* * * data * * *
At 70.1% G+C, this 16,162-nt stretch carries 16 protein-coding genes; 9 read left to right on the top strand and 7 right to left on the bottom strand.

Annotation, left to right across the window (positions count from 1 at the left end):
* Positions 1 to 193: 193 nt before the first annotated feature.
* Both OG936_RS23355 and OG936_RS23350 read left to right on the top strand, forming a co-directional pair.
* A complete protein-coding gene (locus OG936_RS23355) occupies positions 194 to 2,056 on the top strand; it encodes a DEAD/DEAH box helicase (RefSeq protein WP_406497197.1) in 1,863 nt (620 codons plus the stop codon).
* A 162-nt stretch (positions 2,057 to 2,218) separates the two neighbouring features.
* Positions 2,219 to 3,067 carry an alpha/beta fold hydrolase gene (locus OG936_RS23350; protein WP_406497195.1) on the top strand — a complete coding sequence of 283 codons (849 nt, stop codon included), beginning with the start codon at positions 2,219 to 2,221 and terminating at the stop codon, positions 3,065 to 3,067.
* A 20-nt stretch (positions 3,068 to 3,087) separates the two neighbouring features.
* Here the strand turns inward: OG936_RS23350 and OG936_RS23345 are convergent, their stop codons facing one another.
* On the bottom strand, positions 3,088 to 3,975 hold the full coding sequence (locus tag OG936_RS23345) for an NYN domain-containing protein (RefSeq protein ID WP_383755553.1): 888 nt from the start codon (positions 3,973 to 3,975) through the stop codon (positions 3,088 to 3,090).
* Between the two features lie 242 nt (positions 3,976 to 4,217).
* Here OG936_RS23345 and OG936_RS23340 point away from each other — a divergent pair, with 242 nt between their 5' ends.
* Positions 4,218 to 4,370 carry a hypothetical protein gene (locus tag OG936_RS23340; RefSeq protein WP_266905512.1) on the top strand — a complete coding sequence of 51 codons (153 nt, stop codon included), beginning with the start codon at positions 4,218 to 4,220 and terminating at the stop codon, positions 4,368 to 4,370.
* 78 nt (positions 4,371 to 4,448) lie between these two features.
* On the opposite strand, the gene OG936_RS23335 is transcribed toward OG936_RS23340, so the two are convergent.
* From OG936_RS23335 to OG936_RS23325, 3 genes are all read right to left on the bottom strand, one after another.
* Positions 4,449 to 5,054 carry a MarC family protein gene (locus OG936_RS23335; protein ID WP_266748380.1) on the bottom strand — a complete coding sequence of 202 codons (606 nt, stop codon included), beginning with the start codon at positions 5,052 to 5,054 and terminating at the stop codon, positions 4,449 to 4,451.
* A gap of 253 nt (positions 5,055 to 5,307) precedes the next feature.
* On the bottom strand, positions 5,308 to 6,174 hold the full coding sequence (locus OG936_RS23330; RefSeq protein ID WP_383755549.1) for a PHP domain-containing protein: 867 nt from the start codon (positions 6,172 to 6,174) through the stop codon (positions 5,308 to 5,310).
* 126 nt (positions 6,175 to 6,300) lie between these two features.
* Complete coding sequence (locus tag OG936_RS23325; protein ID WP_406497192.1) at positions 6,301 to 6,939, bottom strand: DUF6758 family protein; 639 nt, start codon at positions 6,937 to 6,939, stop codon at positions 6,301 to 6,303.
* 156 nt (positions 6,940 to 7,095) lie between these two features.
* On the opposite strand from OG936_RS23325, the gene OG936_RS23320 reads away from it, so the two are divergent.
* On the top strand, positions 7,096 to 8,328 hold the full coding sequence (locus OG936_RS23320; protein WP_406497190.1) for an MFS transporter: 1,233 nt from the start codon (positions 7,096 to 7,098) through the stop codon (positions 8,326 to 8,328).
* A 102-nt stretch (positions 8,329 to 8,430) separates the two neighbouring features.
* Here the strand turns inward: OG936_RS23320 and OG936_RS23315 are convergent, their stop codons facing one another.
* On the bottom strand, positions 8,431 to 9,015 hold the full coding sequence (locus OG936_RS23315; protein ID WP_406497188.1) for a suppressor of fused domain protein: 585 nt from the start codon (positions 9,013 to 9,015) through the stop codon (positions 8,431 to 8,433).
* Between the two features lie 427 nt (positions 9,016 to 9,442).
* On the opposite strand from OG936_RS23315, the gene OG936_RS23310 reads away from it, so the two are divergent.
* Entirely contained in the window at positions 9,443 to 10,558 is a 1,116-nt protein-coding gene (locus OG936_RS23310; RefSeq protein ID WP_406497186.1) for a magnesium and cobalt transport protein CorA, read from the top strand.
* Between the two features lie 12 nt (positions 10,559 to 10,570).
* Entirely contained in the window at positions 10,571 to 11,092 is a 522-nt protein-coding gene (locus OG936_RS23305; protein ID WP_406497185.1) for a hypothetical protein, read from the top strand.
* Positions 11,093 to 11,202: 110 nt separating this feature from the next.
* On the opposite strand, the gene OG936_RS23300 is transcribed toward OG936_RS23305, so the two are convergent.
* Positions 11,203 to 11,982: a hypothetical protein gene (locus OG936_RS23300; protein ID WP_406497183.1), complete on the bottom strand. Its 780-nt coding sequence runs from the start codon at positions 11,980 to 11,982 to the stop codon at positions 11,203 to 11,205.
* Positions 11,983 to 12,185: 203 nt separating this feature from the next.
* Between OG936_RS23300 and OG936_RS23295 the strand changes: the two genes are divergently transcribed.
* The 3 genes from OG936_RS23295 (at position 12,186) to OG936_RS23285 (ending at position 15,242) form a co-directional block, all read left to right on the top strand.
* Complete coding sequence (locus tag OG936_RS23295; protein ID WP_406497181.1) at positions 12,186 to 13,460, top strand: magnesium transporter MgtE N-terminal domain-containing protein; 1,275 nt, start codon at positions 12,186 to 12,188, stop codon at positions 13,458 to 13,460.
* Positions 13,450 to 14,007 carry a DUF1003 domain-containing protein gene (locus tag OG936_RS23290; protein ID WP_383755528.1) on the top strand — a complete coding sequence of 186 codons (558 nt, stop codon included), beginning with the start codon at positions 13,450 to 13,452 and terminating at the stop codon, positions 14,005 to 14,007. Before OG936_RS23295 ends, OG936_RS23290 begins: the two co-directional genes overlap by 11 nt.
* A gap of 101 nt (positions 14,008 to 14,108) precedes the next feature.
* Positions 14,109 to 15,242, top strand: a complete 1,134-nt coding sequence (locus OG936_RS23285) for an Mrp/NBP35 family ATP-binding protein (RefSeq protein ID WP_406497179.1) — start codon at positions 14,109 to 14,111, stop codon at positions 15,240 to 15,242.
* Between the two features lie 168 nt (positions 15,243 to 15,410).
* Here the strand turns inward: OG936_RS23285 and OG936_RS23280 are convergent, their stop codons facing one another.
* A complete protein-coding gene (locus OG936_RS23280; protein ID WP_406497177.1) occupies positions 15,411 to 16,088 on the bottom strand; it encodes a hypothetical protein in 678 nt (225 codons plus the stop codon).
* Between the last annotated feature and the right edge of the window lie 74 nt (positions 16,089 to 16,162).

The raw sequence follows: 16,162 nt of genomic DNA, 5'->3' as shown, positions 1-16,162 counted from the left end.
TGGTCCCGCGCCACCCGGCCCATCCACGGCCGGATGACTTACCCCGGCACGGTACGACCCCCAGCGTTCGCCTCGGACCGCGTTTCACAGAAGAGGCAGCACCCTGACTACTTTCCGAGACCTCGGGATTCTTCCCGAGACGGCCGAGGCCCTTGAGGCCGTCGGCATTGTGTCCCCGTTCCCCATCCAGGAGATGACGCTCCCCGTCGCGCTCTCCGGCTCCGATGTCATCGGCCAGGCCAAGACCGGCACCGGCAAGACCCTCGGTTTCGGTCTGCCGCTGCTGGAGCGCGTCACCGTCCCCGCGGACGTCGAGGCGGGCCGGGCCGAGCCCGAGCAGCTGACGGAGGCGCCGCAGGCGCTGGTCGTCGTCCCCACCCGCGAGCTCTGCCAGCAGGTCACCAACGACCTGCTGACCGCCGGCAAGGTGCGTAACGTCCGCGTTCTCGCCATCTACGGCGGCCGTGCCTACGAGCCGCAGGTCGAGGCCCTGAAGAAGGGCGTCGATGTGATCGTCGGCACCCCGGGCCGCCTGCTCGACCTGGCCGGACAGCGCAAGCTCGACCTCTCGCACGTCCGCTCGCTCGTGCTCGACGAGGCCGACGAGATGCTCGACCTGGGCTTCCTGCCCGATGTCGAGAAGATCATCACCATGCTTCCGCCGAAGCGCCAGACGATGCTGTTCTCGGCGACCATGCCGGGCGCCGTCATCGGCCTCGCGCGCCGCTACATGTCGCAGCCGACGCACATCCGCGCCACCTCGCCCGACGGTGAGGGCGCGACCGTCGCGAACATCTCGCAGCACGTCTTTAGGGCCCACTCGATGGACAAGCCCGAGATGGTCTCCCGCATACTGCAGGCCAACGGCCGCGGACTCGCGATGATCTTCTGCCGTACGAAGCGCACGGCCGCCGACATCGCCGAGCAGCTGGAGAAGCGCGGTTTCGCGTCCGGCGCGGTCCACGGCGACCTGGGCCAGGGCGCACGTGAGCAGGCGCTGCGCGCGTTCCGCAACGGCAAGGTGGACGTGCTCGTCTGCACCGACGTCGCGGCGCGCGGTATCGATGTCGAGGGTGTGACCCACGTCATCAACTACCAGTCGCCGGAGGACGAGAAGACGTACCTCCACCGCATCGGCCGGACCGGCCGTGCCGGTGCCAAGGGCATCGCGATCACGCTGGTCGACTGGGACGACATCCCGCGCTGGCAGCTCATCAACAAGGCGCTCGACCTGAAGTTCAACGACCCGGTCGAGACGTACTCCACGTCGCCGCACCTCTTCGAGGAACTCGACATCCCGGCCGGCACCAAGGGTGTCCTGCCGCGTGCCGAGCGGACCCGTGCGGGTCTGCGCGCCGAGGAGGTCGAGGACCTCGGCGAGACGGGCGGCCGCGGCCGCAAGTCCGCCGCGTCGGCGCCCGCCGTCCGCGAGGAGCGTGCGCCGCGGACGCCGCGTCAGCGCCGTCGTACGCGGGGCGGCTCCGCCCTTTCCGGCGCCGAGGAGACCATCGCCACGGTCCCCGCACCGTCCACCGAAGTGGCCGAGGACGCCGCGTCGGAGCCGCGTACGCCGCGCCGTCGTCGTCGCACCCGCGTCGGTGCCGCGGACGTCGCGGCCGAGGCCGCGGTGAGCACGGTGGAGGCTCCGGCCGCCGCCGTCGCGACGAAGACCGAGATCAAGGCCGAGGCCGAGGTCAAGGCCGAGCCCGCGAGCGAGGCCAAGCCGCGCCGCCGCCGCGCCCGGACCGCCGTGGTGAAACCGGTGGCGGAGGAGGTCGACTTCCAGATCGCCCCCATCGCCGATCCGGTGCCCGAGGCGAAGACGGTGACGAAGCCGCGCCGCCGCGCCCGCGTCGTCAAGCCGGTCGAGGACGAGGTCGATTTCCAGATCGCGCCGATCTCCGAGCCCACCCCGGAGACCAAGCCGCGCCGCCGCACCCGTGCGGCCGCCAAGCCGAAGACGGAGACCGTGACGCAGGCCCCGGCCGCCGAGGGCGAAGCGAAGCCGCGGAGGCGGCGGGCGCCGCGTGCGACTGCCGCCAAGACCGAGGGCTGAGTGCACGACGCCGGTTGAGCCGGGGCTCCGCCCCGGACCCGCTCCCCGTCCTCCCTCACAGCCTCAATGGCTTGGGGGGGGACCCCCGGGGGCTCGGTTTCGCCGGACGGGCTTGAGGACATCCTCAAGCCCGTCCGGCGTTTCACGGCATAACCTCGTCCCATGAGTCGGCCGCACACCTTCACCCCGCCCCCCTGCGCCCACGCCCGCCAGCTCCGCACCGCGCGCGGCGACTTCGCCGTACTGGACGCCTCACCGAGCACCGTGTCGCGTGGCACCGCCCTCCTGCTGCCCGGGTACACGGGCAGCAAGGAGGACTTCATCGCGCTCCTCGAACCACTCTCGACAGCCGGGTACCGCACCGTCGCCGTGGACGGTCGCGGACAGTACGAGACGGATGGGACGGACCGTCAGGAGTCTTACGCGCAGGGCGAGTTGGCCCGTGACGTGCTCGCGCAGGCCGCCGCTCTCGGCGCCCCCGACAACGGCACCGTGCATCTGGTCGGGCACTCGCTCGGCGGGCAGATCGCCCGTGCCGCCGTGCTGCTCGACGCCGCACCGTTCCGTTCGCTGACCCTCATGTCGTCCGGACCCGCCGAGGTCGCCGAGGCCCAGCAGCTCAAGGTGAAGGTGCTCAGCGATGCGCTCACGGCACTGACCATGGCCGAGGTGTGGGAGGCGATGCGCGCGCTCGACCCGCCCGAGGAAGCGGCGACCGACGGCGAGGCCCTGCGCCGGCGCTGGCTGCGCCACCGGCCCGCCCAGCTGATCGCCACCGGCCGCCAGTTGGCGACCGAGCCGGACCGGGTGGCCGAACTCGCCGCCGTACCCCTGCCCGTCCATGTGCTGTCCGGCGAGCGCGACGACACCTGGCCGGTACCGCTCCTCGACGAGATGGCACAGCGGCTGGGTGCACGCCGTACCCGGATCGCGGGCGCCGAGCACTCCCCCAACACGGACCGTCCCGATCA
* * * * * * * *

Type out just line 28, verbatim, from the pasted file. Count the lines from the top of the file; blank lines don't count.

* Between the two features lie 427 nt (positions 9,016 to 9,442).